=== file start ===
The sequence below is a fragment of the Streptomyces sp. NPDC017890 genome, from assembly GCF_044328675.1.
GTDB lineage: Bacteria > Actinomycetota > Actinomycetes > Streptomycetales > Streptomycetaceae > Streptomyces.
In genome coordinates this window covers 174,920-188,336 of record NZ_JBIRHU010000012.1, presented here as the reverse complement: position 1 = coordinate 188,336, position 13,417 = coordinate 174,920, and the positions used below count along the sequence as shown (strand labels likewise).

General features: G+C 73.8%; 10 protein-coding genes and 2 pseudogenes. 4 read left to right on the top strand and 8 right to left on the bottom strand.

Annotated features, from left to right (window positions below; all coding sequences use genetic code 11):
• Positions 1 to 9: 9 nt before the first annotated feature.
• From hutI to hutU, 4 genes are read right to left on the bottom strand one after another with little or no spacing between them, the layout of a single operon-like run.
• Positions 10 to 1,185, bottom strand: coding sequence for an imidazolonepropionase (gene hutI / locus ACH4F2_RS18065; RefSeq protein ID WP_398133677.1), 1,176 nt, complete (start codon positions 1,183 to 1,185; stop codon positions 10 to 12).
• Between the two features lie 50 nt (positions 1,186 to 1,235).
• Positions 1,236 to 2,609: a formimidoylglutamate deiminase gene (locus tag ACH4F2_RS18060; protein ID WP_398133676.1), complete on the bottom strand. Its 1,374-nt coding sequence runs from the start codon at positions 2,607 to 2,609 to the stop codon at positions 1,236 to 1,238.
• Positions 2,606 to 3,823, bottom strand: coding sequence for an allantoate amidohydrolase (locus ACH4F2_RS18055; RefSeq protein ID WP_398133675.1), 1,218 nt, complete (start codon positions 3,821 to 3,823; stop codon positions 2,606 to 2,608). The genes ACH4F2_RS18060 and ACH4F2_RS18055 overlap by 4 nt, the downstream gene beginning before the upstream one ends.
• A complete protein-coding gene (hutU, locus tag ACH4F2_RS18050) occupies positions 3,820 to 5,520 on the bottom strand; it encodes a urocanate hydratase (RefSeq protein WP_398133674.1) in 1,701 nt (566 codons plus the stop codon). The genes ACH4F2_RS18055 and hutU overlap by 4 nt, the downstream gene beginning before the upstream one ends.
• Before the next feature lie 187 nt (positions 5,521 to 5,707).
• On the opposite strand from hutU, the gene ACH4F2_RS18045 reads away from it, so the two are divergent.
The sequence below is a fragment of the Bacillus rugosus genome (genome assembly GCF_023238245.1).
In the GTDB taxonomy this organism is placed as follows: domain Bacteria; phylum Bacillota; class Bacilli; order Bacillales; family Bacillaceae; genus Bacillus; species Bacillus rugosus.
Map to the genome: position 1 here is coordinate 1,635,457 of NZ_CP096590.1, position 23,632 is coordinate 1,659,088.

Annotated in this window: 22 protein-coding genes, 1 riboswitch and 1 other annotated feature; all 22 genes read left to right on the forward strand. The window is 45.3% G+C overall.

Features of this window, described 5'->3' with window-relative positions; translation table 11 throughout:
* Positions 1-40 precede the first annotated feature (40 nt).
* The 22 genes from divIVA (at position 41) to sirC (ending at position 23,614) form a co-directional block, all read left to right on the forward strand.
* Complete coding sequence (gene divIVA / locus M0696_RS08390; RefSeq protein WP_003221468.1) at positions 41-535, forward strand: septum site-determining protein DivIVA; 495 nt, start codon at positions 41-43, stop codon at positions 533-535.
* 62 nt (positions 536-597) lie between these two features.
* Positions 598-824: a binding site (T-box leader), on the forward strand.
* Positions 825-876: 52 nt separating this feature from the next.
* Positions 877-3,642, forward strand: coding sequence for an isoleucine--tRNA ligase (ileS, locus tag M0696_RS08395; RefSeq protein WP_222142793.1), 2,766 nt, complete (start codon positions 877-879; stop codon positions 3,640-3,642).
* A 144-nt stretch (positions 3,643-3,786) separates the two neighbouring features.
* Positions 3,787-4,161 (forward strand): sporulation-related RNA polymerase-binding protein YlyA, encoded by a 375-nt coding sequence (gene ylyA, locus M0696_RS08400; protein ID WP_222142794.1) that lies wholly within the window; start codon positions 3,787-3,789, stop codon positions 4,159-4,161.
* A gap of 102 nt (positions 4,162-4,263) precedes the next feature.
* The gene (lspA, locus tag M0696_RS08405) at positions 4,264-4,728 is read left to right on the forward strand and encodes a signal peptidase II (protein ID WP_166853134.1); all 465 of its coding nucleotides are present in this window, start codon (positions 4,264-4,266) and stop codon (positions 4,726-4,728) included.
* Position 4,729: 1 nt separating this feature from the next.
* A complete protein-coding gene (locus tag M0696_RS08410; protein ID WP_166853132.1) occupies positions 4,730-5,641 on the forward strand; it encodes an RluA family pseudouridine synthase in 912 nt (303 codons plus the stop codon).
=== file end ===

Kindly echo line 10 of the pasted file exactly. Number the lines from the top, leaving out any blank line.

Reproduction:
• Positions 1,236 to 2,609: a formimidoylglutamate deiminase gene (locus tag ACH4F2_RS18060; protein ID WP_398133676.1), complete on the bottom strand. Its 1,374-nt coding sequence runs from the start codon at positions 2,607 to 2,609 to the stop codon at positions 1,236 to 1,238.